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Facebook and Google remove 'offensive' India content [Copy link] 中文

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Post time 2012-2-6 18:50:12 |Display all floors

Facebook and Google say they have complied with an Indian court directive and removed "objectionable" material.

        They are among 21 web firms, including Yahoo and Orkut, facing a civil suit in Delhi accusing them of hosting material that may cause communal unrest.
        A criminal case of similar allegations is due to be heard next month.
        Judges have threatened to block sites that fail to crack down on offensive content, but many firms say it is impossible to pre-filter material.
        Late last year, Communications Minister Kapil Sibal met officials from Google, Facebook and other websites and said the government would introduce guidelines to ensure "blasphemous material" did not appear on internet.
        The Delhi High Court last month asked Facebook and Google India to "develop a mechanism to keep a check and remove offensive and objectionable material from their web pages" or "like China, we will block all such websites".

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Post time 2012-2-6 18:50:36 |Display all floors
The civil case being heard in Delhi on Monday was filed by Muslim petitioner Mufti Aizaz Arshad Kazmi, who alleged the companies were hosting material intolerant to religious sentiment.

Google and Facebook told the court they had complied with an earlier order by a Delhi district court judge to take down certain material.

Google said: "This step is in accordance with Google's longstanding policy of responding to court orders."

Facebook India said it had also filed its compliance report.

Facebook, Google, Yahoo, Microsoft and others all argued that no action should be taken against them.

But the judge insisted the 22 firms should provide a written reply within 15 days detailing the removal of the material.

A second, criminal case - brought by Hindu journalist Vinay Rai - is scheduled to be heard next month, with leading company executives summoned to appear.

However, a Delhi High Court judge will rule next week on an appeal by the firms involved for the case to be quashed.

A spokesman for Microsoft said it had "filed an application for rejection of the suit on the grounds that it disclosed no cause of action against Microsoft".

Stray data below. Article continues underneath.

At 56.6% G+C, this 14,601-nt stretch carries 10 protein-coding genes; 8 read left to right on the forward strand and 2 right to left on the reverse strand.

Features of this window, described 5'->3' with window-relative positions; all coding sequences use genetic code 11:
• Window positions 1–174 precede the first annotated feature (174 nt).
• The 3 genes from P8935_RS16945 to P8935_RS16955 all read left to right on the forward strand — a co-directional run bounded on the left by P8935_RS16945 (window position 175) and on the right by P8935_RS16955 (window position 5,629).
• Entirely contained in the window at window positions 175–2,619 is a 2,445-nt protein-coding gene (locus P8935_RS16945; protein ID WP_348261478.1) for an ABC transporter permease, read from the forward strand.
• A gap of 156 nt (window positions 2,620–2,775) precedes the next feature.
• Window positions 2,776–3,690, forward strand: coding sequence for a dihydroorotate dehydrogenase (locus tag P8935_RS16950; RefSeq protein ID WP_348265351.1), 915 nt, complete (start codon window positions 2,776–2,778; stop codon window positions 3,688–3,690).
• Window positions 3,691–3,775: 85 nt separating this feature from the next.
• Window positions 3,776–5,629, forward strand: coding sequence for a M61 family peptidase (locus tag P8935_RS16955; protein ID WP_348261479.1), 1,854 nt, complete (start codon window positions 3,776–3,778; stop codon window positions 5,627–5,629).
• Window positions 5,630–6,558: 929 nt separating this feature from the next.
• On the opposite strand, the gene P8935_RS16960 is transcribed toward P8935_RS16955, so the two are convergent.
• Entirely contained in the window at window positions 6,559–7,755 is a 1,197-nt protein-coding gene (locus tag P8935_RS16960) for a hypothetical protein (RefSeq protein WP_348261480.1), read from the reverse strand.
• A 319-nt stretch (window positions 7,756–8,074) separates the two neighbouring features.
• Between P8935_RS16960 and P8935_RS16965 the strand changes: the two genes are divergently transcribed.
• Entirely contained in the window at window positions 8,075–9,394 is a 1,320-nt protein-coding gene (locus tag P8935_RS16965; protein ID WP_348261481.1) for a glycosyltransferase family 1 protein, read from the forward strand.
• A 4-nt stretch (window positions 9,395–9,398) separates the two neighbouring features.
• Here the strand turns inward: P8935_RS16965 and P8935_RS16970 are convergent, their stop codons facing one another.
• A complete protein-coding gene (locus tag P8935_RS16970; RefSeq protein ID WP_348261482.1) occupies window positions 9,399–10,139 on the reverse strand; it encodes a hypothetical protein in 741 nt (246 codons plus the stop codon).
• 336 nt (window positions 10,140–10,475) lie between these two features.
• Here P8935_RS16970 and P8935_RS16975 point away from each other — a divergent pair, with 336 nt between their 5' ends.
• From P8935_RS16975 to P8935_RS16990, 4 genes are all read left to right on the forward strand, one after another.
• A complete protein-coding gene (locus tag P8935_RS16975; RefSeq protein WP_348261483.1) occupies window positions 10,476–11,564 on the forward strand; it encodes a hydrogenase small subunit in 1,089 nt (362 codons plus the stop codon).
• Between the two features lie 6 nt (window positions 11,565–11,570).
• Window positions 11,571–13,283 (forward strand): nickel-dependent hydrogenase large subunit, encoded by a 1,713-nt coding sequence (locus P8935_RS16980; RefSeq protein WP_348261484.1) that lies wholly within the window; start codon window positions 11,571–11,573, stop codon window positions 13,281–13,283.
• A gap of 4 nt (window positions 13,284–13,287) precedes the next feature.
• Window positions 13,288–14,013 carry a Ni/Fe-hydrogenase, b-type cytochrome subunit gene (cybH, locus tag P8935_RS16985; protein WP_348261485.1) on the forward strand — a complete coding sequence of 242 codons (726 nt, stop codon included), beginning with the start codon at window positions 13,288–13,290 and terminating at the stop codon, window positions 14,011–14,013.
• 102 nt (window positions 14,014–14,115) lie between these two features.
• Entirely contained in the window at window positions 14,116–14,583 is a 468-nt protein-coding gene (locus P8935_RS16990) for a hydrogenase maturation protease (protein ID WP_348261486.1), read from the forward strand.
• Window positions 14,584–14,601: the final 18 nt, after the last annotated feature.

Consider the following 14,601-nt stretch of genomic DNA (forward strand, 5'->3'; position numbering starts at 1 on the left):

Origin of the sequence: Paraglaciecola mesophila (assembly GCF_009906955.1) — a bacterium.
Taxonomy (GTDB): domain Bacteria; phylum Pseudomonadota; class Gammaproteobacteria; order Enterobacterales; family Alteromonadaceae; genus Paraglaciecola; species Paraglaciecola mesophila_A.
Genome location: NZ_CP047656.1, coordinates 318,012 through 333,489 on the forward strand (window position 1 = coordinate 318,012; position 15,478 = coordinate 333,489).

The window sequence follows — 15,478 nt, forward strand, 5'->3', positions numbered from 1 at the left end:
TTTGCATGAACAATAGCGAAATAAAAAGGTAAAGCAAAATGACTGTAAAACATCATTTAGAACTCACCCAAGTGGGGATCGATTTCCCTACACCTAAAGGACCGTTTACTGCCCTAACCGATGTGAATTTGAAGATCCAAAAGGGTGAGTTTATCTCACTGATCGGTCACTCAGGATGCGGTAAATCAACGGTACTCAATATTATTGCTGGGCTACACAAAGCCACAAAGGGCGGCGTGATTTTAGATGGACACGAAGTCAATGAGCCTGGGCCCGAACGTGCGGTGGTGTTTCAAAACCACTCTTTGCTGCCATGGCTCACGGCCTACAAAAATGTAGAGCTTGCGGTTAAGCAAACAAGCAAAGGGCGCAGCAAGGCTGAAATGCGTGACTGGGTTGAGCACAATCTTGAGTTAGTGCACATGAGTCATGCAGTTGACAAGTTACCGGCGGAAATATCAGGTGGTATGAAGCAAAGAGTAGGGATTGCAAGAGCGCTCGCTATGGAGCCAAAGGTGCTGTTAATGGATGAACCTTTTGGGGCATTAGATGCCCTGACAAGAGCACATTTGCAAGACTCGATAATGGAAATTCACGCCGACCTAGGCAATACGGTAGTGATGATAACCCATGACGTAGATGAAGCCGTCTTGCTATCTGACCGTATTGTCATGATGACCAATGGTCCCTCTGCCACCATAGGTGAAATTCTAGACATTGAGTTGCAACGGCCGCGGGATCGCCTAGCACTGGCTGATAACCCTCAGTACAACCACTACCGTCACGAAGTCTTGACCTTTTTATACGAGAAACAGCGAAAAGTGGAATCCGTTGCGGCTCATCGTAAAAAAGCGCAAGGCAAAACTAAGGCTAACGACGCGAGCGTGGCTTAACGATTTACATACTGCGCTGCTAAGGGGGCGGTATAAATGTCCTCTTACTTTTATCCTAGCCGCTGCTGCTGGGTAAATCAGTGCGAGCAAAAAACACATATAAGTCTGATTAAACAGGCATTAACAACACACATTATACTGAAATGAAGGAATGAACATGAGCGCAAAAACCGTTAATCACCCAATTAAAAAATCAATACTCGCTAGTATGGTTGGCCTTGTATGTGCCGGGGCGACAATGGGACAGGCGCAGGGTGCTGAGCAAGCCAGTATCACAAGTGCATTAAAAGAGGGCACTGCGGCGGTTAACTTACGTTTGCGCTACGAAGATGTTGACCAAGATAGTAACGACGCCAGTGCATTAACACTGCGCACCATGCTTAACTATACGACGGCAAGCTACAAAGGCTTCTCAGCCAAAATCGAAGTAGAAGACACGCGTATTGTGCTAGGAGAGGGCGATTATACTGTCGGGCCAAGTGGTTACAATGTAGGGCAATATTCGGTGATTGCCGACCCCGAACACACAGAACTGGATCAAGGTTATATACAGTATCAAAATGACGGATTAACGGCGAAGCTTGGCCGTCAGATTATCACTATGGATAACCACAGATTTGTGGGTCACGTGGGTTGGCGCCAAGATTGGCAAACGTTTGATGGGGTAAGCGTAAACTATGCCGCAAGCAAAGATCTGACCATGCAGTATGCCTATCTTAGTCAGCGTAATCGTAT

Google India has argued that it is not feasible to pre-monitor material posted by "billions of people across the globe".

Google lawyer, NK Kaul, said in an earlier court hearing that the issue also related "to a constitutional issue of freedom of speech and expression, and suppressing it was not possible as the right to freedom of speech in democratic India separates us from a totalitarian regime like China".

Facebook says policies are in place that enable people to report abusive content.

In December, Mr Sibal said: "My aim is that insulting material never gets uploaded. We will evolve guidelines and mechanisms to deal with the issue. [The companies] will have to give us the data, where these images are being uploaded and who is doing it."

Mr Sibal was angered by morphed photos of Prime Minister Manmohan Singh and Congress president Sonia Gandhi, as well as pigs running through Islam's holy city of Mecca.

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Post time 2012-2-6 18:51:31 |Display all floors
This post was edited by manoj10 at 2012-2-6 15:52

I don't understand how freedom of expression works. Why for some countries like China they did not do this.

I miss many of my mainland friends in facebook. It might not be good if they are unblocked in China again

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Post time 2012-2-6 18:57:52 |Display all floors
manoj10 Post time: 2012-2-6 18:51
I don't understand how freedom of expression works. Why for some countries like China they did not d ...

I am disappointed in India to see all this.

This is the information age.  The genie is already out of the bottle.

We all just need to learn to cope with this.

Fighting it is useless.  
  
Behold the turtle. He makes progress only when he sticks his neck out.

                          -  James Bryant Conant

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Post time 2012-2-6 19:48:46 |Display all floors
This was brought on due to religious concerns right?

'Anti-religious' content had to be removed.  

I could imagine that would be quite a task.  

Could you imagine if the US tried to filter out all the anti-Americanism on the internet?

Maybe instead of banning offensive content, there could be new classes in school to help everyone understand and cope with a global environment and all the implications there?

A new kind of sociology class to help people put things into better perspective?

We can't control the actions of others, but we can control our reactions to them.

I love the information age, I really do.  I love talking to people all around the world.

I do have this kind of pie in the sky attitude about it all, but I just see so many positives.

We don't have to rely on information taken straight from newspapers anymore.  If something is being reported in another country, we now have the ability to seek out what the people are saying.

We have the opportunity to understand each other better than ever.  It could lead to a greater enlightenment in human kind.  We don't have to hold on to age-old hatreds anymore.  



  
  
Behold the turtle. He makes progress only when he sticks his neck out.

                          -  James Bryant Conant

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